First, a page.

A fledgling attempt to recall Miami-Dade Mayor Carlos Gimenez entered an early paperwork phase this week, with its organizer creating a committee to back the challenge.
Retired firefighter Jack Garcia is heading the effort, joined by a group of college students involved in local politics. The campaign has a Facebook page with 2,800 likes, a new website, recallgimenez.com, and now a political committee called "A Better Dade."
Hand-written forms creating A Better Dade were filed with county election officials Wednesday, and a County Hall press conference inaugurating the push is set for noon on Monday.
"There's no billionaire here,'' Garcia, 55, said in reference to Norman Braman, the auto magnate who successfully led (and funded) the 2011 recall effort against Gimenez's predecessor, Carlos Alvarez. "I'm a novice in all this."
In a statement, Gimenez's chief spokesman said the mayor "refuses to be distracted by a recall effort."
"The previous mayor was recalled in part because he raised taxes in order to fund salary and benefit increases for union workers,'' wrote Mike Hernandez, Gimenez's communications chief. "Mayor Gimenez has not increased tax rates and has held the line on employee salaries and benefits."
Garcia entered the media spotlight this summer when his adult son died in a July 4 boating accident off Biscayne Bay. He had been a leading critic of Miami-Dade not funding a dedicated squad for the county's largest fireboat. Garcia suggested in a press conference shortly after the accident that having the vessel in the water might have helped find any survivors not killed on impact.
Four people died, and police have not released their final report detailing the causes of the collision.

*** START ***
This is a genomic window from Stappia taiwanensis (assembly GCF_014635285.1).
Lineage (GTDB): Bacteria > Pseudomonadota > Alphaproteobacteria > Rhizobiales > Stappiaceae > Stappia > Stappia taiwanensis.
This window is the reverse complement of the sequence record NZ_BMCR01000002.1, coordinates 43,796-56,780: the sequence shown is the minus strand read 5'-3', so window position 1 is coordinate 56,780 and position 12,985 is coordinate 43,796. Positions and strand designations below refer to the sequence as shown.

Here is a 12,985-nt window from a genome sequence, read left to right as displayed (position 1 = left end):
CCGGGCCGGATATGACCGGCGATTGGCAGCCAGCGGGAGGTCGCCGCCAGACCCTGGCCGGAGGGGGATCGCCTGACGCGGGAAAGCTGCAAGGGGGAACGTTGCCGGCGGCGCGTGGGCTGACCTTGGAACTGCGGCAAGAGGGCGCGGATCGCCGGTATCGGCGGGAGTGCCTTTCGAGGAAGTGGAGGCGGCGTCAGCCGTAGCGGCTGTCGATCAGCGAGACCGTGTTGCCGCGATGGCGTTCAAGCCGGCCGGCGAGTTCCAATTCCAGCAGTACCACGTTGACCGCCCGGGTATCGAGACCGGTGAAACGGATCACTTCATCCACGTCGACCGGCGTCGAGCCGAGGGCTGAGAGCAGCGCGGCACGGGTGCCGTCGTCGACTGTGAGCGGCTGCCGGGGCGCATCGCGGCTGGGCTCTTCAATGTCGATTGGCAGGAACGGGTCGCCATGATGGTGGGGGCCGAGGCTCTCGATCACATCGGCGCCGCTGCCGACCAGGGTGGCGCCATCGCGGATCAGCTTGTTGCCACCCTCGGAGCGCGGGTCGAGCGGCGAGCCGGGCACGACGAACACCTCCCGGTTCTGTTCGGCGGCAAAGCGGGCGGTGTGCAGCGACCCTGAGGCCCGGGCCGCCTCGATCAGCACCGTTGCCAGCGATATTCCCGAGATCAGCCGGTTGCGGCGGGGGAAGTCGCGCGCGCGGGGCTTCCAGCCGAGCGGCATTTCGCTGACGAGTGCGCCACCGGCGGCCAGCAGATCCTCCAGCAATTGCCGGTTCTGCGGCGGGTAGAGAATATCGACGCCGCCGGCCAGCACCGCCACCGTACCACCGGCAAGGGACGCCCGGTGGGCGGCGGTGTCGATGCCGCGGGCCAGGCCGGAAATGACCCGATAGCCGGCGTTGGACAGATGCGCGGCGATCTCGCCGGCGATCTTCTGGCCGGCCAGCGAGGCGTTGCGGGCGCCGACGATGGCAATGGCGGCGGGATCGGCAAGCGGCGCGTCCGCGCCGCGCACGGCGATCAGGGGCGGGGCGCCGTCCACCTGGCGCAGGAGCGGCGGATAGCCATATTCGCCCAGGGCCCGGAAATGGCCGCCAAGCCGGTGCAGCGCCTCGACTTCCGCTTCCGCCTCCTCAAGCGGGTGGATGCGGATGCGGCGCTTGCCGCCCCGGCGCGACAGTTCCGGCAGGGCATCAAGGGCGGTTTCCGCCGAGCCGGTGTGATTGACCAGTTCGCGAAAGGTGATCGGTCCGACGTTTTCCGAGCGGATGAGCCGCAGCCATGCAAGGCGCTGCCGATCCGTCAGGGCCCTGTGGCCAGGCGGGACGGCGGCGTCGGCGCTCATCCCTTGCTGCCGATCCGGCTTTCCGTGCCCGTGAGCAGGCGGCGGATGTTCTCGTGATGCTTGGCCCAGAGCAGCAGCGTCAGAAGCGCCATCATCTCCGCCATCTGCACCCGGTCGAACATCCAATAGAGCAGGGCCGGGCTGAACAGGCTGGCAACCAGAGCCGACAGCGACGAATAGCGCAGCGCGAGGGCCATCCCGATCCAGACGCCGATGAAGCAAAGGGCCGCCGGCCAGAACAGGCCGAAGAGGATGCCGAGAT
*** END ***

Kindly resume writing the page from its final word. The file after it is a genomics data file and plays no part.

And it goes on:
On Friday, Garcia said "the whole purpose of this recall is not only the boating accident. Nothing would have prevented that."
Instead, he's taking aim at Gimenez's repeated budget cuts and general opposition to tax increases. "Nobody wants to raise taxes,'' Garcia said. "But they're cutting on the wrong end." He cited Gimenez's backing new subsidies for the Miami Dolphins and the Miami Beach Convention Center without steering significant new dollars to the fire department and other services.
A Facebook posting announcing the press conference includes the hashtag "#RecallTheRodent." "A lot of the guys I work with think he is a rat,'' Garcia said.
For now, there is no official recall effort. Garcia said the plan is to file the actual paperwork launching the recall drive in October. Once the forms are submitted, Garcia's group would have 120 days to collect more than 50,000 signatures.
A Better Dade lists Garcia as chairman, with the vice-chairman title going to Antonio J. Diaz, a 19-year-old junior at Florida International University. Diaz is also running for a seat on the Miami city council, and he and friends formed a company last year to help with local races. He said they contacted Garcia once his recall push began receiving media attention in recent weeks.
While new to the political scene, Diaz said he was surprised to discover what he called a rookie mistake by Gimenez's team. Nobody had registered the website recallgimenez.com.
"When you run for office," he said, "the first thing you do is buy 'recallyourname.com'"